The Peril and Promise of Democracy


It’s been a while since I’ve written for the blog, and in particular, about the election. Honestly, it has depressed me more than anything. Even if he wins California, Bernie Sander’s electoral chances are nil, making Hillary the presumptive Democratic nominee, and Donald Trump has unfortunately become the presumptive Republican nominee. The sheer fact that Hillary Clinton and Donald Trump are the presumptive nominees for the major parties is truly an indictment of our system. In fact, polling suggests that they might be the most disliked major candidates in all the history of contemporary public polling. So, what does this say about Democracy?

It reminds me of a little book that I read in college by one of my favorite authors, polemicist H. L. Mencken. Notes on Democracy, originally published in 1926, presented his critique of democratic government and the means by which it gains and retains power. Mencken’s libertarian, often elitist outlook nonetheless shines light on some of the lesser angels of the democratic process. I find his words valuable in understanding this mess of a presidential election.

Here’s Mencken’s skepticism of the supposed “distinction” between “representative democracy” and “direct democracy”:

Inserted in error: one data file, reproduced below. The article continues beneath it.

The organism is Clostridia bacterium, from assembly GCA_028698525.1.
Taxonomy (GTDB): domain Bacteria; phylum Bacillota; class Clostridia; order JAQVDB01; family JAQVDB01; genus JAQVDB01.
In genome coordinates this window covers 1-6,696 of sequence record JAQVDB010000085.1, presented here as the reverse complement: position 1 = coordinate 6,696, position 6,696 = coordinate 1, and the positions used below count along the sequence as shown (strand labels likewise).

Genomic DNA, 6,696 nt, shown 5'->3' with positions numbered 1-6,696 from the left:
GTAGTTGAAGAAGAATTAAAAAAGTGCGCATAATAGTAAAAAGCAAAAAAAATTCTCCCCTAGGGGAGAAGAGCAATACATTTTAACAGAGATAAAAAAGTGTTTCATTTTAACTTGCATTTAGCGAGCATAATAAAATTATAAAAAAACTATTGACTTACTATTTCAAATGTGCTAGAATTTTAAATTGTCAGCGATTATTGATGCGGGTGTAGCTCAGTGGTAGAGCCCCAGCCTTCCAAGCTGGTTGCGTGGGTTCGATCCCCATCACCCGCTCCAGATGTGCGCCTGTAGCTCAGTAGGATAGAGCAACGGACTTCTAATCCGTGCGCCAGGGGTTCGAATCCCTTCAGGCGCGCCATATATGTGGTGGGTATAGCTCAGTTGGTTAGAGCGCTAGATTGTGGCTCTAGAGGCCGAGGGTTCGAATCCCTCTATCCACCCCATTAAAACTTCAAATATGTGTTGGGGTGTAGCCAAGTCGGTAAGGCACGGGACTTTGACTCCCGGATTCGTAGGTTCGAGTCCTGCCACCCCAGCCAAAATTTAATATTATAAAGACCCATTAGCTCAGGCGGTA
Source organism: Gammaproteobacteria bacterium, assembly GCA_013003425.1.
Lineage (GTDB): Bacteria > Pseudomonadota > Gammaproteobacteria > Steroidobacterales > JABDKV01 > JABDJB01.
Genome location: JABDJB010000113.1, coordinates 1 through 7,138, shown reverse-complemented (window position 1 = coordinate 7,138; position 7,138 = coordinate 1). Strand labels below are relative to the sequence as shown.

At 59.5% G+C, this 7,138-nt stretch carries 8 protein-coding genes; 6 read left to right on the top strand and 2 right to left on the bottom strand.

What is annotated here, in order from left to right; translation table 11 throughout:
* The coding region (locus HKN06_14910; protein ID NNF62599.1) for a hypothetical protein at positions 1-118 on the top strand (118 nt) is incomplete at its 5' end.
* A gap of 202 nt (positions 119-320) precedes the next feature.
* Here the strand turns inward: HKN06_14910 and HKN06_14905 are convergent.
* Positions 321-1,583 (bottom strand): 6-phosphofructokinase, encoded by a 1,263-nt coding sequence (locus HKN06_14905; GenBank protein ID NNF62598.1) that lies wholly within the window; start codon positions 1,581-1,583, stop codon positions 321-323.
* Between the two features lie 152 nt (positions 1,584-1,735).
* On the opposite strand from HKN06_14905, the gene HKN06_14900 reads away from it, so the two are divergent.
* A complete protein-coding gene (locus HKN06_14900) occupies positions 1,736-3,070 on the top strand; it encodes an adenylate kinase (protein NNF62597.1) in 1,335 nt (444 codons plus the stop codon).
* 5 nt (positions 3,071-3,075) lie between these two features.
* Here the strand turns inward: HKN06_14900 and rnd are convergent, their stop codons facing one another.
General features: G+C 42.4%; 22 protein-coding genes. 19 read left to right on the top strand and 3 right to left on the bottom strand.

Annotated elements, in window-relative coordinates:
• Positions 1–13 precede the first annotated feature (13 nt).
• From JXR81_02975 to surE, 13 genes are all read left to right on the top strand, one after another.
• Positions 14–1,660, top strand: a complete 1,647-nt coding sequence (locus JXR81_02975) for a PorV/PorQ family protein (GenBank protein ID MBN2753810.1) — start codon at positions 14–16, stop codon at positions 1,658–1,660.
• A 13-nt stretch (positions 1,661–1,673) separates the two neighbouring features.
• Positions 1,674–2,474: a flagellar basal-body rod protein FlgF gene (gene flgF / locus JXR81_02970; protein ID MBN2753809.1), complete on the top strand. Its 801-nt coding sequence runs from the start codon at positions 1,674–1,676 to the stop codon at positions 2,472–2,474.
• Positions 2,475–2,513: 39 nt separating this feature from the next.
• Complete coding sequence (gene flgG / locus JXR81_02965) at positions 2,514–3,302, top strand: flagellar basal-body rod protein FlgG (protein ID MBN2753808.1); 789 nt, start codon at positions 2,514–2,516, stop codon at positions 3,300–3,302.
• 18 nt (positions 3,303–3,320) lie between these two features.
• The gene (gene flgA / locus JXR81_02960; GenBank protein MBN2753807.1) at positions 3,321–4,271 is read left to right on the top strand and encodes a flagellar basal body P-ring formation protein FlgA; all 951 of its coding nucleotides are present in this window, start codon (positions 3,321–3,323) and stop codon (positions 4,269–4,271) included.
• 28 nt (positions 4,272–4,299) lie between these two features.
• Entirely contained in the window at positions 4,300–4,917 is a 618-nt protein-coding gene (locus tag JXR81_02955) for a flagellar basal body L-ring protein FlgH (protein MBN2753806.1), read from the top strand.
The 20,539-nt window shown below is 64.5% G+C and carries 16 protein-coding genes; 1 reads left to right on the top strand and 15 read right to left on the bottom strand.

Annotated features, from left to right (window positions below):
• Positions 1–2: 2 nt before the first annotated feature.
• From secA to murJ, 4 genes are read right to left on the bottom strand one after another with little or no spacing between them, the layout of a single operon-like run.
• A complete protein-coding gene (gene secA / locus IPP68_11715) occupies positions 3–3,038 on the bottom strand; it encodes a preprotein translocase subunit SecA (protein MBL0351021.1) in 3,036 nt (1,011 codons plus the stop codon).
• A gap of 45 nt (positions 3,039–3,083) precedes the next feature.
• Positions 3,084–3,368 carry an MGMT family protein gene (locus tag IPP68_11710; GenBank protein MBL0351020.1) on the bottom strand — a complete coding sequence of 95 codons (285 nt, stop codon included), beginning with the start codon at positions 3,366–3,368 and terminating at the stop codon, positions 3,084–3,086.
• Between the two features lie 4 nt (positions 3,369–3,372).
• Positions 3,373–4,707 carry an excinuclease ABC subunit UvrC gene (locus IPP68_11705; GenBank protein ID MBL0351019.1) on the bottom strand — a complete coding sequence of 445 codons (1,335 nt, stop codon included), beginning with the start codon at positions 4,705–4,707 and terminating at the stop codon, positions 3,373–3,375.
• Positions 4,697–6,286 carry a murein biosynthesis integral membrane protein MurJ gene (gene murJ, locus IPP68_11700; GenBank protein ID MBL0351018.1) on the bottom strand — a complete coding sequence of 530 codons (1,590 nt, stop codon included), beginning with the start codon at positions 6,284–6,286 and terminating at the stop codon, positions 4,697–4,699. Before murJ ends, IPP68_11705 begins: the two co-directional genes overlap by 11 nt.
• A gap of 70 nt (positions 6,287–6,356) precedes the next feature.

The truth is that the difference between representative democracy and direct democracy is a great deal less marked than political sentimentalists assume. Under both forms the sovereign mob must employ agents to execute its will, and in either case the agents may have ideas of their own, based upon interests of their own, and the means at hand to do and get what they will. Moreover, their very position gives them a power of influencing the electors that is far above that of any ordinary citizen: they become politicians ex officio, and usually end by selling such influence as remains after they have used all they need for their own ends. Worse, both forms of democracy encounter the difficulty that the generality of citizens, no matter how assiduously they may be instructed, remain congenitally unable to comprehend many of the problems before them, or to consider all of those they do comprehend in an unbiased and intelligent manner.

The choice this year of Clinton or Trump is based on a false assumption that Mencken destroys in this passage: democracy somehow produces the best results. Now, it would be unwise to assume that authoritarianism or anarchy would be better (even though I haven’t ruled out a theoretical, market-based version of the latter), but democracy exists as a game of averages. When you go in casting a ballot for the “lesser of two evils,” not only do you still get evil, you get something much more depressing: mediocrity.

Hillary Clinton is a hawkish, neoliberal establishment policy wonk who has trouble acting like a real human being. Donald Trump is a “short-fingered vulgarian” whose manic and megalomaniacal persona only attempts to mask the dangers of his rascism, xenophobia, and economic ignorance. Both options suck, and Hillary definitely sucks less, but is this really the best we can do as a citizenry? While things look bleak, I think there are also fantastic new opportunities this election opens up.